Collecting antique and vintage pocket knives is a popular hobby. Traditionally, nearly every man or boy, from doctors to farmers, had a pocket knife with them. There are many specialized knives made for certain professions or recreational uses. An important part of collecting is being able to identify the age of a pocket knife. There are a number of things that affect value. Age, rarity, condition and demand all play a roll.
Examine the material of the knife. Early pocket knife handles were made of wood, bone, ivory or metal. Later examples incorporate plastics and modern synthetic materials. Materials used in the past are still used today, but can be a good indicator of age. Older blades are made or iron and steel. The blade will develop a patina and darken with age. Newer pocket knives have blades of stainless steel that remain bright and shiny
Become familiar with hallmarks and logos of pocket knife manufacturers. Some company logos changed over the years. Lettering font may change as well. A good pocket knife guide book will help you identify what years certain logos and hallmarks were in use. Learn when common knife makers began selling knives and when they closed shop.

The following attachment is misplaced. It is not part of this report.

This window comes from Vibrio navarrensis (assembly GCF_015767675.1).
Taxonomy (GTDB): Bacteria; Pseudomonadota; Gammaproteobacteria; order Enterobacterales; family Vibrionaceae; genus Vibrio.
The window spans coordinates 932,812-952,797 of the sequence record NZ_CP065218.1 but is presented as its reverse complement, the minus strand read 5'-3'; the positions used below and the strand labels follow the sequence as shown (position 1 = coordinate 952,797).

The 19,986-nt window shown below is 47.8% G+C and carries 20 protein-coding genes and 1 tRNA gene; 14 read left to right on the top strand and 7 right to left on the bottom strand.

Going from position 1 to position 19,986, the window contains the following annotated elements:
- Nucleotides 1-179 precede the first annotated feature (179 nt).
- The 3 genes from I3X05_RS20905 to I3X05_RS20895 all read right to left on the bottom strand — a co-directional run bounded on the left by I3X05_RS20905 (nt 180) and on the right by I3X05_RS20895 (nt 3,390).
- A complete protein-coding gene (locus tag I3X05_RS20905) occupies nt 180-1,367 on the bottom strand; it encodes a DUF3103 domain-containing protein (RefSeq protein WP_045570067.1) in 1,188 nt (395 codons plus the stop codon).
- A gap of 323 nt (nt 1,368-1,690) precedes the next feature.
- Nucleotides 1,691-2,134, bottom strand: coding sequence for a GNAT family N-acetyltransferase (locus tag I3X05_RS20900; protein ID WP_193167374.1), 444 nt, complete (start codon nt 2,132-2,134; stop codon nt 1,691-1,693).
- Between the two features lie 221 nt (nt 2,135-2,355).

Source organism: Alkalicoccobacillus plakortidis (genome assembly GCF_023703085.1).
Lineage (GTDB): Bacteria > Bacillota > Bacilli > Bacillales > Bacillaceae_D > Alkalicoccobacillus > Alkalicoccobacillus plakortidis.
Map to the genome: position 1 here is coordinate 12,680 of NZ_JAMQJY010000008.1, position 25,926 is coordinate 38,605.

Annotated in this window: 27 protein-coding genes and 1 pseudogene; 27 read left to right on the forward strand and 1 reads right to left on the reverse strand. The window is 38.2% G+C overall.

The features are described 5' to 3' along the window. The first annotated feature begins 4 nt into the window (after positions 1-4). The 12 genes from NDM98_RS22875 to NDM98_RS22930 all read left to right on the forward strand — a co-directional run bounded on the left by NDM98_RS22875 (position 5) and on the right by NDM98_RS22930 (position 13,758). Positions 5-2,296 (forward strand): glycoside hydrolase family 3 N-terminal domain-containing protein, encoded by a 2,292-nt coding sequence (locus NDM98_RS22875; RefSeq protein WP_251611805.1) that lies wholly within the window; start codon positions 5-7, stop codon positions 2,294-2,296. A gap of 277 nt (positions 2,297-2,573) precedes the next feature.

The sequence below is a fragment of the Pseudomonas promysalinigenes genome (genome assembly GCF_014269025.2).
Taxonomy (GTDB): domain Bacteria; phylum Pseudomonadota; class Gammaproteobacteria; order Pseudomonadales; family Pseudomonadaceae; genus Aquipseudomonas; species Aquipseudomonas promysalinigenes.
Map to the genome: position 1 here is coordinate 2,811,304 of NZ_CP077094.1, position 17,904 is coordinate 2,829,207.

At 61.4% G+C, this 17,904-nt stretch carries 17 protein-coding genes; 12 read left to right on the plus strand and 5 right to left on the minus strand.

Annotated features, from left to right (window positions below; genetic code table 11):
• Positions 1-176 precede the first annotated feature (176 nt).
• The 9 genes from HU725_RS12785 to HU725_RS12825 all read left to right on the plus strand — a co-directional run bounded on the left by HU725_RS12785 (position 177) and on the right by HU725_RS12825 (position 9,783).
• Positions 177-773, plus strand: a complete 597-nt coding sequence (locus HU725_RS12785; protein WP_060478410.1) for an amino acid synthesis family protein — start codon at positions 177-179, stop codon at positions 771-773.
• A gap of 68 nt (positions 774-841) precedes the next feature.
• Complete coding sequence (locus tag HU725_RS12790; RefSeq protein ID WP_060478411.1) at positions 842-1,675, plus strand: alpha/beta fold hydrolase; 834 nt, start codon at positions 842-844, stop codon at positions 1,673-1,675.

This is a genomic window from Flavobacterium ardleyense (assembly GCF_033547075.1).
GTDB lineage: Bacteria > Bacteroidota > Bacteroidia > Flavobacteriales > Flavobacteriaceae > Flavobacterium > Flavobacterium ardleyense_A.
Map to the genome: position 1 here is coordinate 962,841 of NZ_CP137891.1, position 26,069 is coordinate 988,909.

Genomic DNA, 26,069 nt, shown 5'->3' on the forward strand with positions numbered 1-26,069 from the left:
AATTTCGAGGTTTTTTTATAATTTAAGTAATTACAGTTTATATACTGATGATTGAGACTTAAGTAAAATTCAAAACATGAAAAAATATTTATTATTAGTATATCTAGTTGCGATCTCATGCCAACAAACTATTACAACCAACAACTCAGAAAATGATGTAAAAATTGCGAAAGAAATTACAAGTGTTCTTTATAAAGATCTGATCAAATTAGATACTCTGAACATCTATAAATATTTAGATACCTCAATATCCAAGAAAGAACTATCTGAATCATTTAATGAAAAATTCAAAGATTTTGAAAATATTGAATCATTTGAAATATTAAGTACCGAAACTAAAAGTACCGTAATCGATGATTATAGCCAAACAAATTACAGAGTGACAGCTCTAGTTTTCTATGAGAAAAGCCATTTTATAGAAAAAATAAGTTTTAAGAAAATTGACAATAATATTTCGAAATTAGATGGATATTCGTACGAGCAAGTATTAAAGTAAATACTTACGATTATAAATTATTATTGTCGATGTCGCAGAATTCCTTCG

Look for wear. Although not a positive sign of age, as some old knives are in mint condition, and some newer knives are well used, wear can show that a knife has age. A sure sign of age is wear on knife handles from being carried in a pocket for years.
Familiarize yourself with styles of pocket knives. Learn when certain styles came into existence. Become knowledgeable on the introduction of types of knives and when they were popular.
Join pocket knife collecting clubs and online forums. Other collectors are a great source of information Network with other pocket knife enthusiasts. Post photos of pocket knives you are having trouble dating and identifying. Ask other collectors to post or email you with information.
- pocket knife image by Albert Lozano from Fotolia.com